In seven years of conflict in north-eastern Nigeria, over 20 000 people have been killed and 1.82 million displaced. The humanitarian situation remains dramatic and the high level of insecurity across the area continues to seriously hamper access and the delivery of assistance. Therefore, urgent needs remain largely unmet. In 2017, 8.5 million people will need humanitarian assistance. There are 5.2 million people who are experiencing acute food insecurity, with an increased risk of high levels of acute malnutrition and mortality.
In Africa’s most populous country, over 60% of the population live below the poverty line and has no access to health care, education nor safe drinking water or other basic goods and services. The population is particularly vulnerable in the North.
Since the start of the Boko Haram insurgency in 2009, the armed group’s violence and the military response have claimed the lives of thousands of civilians in north-eastern Nigeria and forced 1.82 million people to flee, becoming internally displaced. While some found shelter with relatives, the majority lives in precarious conditions in informal settlements and mostly rely on the charity of local communities.
Increased attention has to be paid to the current food crisis in the northeast, driven by insecurity which has already massive consequences. High rates of acute malnutrition - well beyond the emergency threshold - and worrying food insecurity levels remain key humanitarian concerns, with reported pockets of population that could be facing famine, as up to 800 000 people remain beyond the reach of humanitarian organisations.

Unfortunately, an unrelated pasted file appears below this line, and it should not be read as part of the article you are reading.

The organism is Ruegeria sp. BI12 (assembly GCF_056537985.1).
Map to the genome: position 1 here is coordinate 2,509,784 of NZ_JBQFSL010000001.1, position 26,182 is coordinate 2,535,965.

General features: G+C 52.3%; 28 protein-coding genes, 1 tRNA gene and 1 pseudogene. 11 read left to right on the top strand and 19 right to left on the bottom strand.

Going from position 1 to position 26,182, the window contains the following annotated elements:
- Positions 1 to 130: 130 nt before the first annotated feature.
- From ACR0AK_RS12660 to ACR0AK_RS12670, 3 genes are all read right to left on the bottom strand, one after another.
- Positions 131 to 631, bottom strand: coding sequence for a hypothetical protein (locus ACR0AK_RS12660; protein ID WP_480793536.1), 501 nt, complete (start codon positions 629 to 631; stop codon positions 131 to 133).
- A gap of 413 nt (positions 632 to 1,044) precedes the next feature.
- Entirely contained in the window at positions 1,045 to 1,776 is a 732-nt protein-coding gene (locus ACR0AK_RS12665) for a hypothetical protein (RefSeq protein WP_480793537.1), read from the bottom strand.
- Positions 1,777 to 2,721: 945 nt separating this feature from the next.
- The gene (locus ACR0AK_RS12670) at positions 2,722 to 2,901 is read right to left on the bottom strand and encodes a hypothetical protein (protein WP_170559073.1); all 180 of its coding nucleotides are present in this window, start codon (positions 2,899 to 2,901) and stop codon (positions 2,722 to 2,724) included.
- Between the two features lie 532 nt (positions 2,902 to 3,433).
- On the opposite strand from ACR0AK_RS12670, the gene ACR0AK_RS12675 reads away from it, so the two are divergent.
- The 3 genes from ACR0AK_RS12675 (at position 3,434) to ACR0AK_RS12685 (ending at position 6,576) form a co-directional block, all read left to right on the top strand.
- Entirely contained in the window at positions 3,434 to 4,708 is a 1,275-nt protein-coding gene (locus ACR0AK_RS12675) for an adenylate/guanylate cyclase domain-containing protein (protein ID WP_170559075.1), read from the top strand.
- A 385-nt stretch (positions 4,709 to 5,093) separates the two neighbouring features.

According to UNICEF, without adequate treatment, approximately 20% of those children are likely to die. Health care, nutrition and the protection of displaced people and other victims of violence are also priorities.
The European Commission is providing immediate assistance to cover the basic needs of those internally displaced, host populations in Nigeria as well as refugees in other countries affected by the Lake Chad basin crisis, namely Chad, Niger and Cameroon.
Funds go to food distributions, to clinics providing lifesaving nutrition medical care, as well as to ensure access to water and sanitation, hygiene, first-need items, shelter and protection. They also contribute to increased access, through the Humanitarian Air Service, and to the coordination of humanitarian organisations.
Since 2014, the European Commission’s humanitarian office has allocated over €155 million for humanitarian assistance in Nigeria. Annual budgets have been increased several times throughout the year as needs evolve. In 2017 alone, a total of €59.5 million has so far been allocated to cover the basic humanitarian needs of the victims of the crisis in Nigeria.
The Commission has announced a new support package of €248 million that will combine short term EU humanitarian aid (€105 million) and long term development (€143 million) for the early recovery and reconstruction needs of conflict-affected populations in Northeast Nigeria..
The Commission also advocates for safe humanitarian access and an increased operational presence of humanitarian organisations on the ground so that more people in need can be reached.